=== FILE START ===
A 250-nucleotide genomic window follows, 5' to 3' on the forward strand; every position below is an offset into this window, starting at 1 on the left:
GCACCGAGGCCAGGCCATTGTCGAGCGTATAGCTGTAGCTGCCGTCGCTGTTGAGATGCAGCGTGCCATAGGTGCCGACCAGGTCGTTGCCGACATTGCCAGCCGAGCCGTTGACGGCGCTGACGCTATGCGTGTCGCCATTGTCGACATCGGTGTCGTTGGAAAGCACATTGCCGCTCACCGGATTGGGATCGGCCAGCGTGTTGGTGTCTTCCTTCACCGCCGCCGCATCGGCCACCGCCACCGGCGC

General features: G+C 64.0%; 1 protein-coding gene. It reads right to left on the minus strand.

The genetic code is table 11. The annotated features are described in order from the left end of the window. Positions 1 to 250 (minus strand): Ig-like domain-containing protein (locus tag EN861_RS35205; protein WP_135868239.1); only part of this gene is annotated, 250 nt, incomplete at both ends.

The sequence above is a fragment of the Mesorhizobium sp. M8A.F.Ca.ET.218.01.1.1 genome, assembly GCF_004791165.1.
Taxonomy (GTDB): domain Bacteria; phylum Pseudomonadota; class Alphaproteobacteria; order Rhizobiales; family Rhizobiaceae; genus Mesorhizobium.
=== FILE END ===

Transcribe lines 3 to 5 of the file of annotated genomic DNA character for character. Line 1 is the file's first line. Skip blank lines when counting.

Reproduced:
General features: G+C 64.0%; 1 protein-coding gene. It reads right to left on the minus strand.

The genetic code is table 11. The annotated features are described in order from the left end of the window. Positions 1 to 250 (minus strand): Ig-like domain-containing protein (locus tag EN861_RS35205; protein WP_135868239.1); only part of this gene is annotated, 250 nt, incomplete at both ends.

The sequence above is a fragment of the Mesorhizobium sp. M8A.F.Ca.ET.218.01.1.1 genome, assembly GCF_004791165.1.